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Water Quality - Why Should I Care?

Colby Elford BSc. PAg, Regional Livestock Specialist, Saskatchewan Ministry of Agriculture

January 2017

Water is the most important nutrient for cattle!

Water is the single most important nutrient for livestock. It is the most abundant component in the body. A calf’s body is made up of 75 to 80 per cent water, and a mature animal is about 60 per cent water. An animal may last a week or more without food, but will perish in a matter of days without water. Water is needed for almost every single function in the animal; everything from metabolism, to thermoregulation, to immune response. It should go without saying, then, that an adequate supply of clean good quality water is necessary to the health of all animals.

Water quality is notoriously poor in southern Saskatchewan.

There are many water sources that are good for livestock. However, many more have quality issues or are unsuitable for livestock. For example, Livestock Water Quality: A Field Guide for Cattle, Horses, Poultry and Swine states that more than 45 per cent of Saskatchewan surface-water sources have sulphate levels that will affect animal performance. About 17 per cent of the groundwater in Saskatchewan exceeds the Canadian sulphate guidelines for livestock (1,000 mg/L). In many cases, it is unrealistic to test all of the water sources that animals may be using. However, it is a good idea to test the main sources, especially winter water sources, to see if they fall within the recommended guidelines.

Poor water quality and animal performance.

It is difficult to estimate the dollar value of having good quality water versus poor. The Western Beef Development Centre near Lanigan, Sask., has done some research on this subject. They reported an increase in average daily gains of animals that have access to better-quality water. Other studies in Alberta have also shown improved weight gains with cows drinking clean water compared to those animals that only have direct access to the source. In the Western Beef Development Centre study, steers that were provided water from a trough gained more weight than those drinking from a dugout. Since beef producers get paid by the pound, that represents a significant increase in production with minimal input costs.

It is also quite well documented in literature that high sulphates – our most common water quality issue – can result in a decrease of average daily gains in beef cattle, sometimes by as much as 50 per cent in extreme cases (Water Quality for Wyoming Livestock and Wildlife). In many cases, excess sulphur in the diet will intact with essential nutrients. This can cause many non-specific metabolic disorders that will affect animal performance.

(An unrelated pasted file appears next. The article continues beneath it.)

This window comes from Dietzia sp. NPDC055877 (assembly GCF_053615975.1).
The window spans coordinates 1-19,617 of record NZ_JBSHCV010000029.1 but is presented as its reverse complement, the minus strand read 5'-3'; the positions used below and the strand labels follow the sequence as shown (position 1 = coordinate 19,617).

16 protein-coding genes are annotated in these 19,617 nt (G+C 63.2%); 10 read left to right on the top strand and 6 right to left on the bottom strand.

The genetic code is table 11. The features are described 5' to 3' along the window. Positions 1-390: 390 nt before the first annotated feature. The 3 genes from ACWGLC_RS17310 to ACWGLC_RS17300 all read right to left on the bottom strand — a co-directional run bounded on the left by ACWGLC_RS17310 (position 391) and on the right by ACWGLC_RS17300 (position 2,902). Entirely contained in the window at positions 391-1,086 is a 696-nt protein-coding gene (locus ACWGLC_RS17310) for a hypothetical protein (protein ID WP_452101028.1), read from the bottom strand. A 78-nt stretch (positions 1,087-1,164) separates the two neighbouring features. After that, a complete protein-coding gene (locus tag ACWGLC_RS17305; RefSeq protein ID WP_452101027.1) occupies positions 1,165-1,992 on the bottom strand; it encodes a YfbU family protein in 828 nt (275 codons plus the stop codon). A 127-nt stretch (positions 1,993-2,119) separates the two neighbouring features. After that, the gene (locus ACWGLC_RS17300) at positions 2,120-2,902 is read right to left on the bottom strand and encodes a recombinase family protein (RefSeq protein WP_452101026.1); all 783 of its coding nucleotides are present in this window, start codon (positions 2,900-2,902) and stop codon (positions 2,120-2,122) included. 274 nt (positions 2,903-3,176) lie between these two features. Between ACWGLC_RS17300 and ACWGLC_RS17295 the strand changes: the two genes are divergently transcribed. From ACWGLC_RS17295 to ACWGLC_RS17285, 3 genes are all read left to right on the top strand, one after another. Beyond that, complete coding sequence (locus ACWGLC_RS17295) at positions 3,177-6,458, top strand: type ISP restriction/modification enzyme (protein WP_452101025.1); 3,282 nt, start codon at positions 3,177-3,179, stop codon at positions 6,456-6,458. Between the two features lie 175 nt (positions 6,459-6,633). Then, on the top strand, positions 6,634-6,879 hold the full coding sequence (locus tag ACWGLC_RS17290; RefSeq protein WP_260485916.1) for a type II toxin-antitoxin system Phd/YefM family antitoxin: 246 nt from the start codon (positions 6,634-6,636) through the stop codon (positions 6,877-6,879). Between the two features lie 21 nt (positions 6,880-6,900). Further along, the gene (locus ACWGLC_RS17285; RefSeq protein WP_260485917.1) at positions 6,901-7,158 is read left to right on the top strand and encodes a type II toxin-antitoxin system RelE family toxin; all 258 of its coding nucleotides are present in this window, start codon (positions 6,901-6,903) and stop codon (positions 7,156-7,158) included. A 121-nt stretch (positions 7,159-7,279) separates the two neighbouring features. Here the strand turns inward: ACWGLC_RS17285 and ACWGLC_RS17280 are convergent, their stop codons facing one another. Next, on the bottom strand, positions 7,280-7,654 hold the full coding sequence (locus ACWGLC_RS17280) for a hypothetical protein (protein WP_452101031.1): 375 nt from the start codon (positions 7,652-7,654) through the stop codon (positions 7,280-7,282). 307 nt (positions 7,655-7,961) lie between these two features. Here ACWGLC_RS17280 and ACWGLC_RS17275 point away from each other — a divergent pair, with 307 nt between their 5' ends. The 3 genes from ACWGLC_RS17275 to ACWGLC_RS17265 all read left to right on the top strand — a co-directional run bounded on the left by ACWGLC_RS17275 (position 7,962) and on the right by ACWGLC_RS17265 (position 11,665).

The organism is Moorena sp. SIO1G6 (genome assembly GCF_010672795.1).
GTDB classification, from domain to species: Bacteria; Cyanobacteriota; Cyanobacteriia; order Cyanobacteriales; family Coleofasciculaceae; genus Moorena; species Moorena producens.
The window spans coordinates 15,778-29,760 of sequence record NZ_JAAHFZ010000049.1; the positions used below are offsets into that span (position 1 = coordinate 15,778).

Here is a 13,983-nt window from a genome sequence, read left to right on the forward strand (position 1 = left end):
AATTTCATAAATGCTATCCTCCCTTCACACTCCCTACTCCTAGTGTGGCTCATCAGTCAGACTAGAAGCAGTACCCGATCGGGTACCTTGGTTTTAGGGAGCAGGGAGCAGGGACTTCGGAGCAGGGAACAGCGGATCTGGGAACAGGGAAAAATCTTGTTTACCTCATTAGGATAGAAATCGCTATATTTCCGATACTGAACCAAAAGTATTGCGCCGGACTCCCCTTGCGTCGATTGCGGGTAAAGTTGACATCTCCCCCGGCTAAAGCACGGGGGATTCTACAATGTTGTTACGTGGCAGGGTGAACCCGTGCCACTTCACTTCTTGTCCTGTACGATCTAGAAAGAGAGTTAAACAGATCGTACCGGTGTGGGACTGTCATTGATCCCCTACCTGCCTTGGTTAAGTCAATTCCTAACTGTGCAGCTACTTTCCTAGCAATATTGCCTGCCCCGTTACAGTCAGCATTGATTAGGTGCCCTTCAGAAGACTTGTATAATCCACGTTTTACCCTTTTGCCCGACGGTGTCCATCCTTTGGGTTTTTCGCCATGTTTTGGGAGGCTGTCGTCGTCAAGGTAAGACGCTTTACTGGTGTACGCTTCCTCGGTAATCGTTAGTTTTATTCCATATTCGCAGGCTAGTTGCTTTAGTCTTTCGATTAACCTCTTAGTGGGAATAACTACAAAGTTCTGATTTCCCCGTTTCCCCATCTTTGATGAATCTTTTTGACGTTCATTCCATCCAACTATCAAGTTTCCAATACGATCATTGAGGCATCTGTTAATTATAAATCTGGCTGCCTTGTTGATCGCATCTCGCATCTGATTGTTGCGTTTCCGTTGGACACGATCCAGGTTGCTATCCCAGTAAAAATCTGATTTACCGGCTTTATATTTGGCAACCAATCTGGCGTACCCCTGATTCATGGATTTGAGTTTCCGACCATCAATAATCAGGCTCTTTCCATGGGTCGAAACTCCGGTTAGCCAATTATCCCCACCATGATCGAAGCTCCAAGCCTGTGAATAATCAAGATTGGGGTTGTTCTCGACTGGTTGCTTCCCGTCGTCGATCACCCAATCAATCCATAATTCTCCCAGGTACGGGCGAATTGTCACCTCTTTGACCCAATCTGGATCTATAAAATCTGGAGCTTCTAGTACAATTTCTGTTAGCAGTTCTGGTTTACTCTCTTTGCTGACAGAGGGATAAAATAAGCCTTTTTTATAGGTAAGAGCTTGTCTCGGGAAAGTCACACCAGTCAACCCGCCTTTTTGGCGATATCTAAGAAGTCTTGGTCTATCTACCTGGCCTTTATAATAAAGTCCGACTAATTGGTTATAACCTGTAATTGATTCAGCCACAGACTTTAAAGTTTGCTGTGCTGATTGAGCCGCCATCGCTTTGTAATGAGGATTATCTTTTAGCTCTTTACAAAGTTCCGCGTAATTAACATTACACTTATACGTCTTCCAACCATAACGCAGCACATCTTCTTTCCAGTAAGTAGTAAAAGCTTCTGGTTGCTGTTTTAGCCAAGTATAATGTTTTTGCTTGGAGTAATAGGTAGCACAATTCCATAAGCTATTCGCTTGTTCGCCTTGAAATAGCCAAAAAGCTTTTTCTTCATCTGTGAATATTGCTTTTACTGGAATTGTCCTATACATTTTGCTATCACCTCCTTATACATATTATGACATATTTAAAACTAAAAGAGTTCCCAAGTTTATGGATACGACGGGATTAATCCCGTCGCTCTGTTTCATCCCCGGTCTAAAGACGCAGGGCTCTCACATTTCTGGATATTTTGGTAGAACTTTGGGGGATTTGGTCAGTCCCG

One of the most common issues of high sulphur water is that cattle will develop secondary micro mineral deficiencies. The most notable being a copper deficiency. Sulphur bonds with copper, making it unavailable to the animal. Copper is a very important trace mineral. Signs of copper deficiency vary and may include:

  • Rough hair coat;
  • Scours;
  • Reduced growth rate; and
  • Weight loss.

Copper is a very important mineral for reproduction. Animals that have a copper deficiency often have difficulty being bred. They often display delayed puberty as adolescents, as well as reduced fertility, low ovulation rates and low conception rates as cows. Calves born to copper-deficient cows might suffer from an inability to suckle and poor coordination.

I have poor water quality; now what?

Since high dietary sulphur may cause death, trace mineral deficiencies, diarrhea, and reduced production efficiencies, locating a reliable water source that is low in sulphates, if available, will set your herd up for success. Realistically this is not always possible. When a water test shows that a source is less than ideal, there are two options:

  1. Don't use that water source.
  2. Change your management to reduce the impact of the poor water quality.

In cases where the water quality is poor but still useable, producers should be ensuring that their animals are getting good intake of a mineral supplement with high levels of copper. In some situations, a chelated trace mineral is warranted. Chelated trace minerals are formulated to be absorbed differently than typical trace mineral products. They are often more expensive, but usually well worth the price in poor water quality situations. Regardless of type or brand of mineral used, the most important thing to consider is intake. Ensure that your cows are consuming the product at the recommended rate. If they aren’t, it may be time to make a change.

Sometimes changing management means using that water source in a different way. Some producers have found that they are unable to use certain pastures for cows pre-breeding or during the breeding season because the high sulphate levels will have a negative impact on their conception rates. Pastures with these water sources might be better suited for use at a different time of the year or for a different class of cattle.

Water quality is an important and often overlooked factor in livestock production. Being aware of the problem is the first step. If performance has been an issue in the past, a water test may be a good place to start. Knowing what is in the water will help managers tailor a mineral program that will fit their needs. It may also provide insight in to how that water source should be used in the future.

For more information on this topic, please contact the Ministry of Agriculture’s Agriculture Knowledge Centre at 1-866-457-2377.

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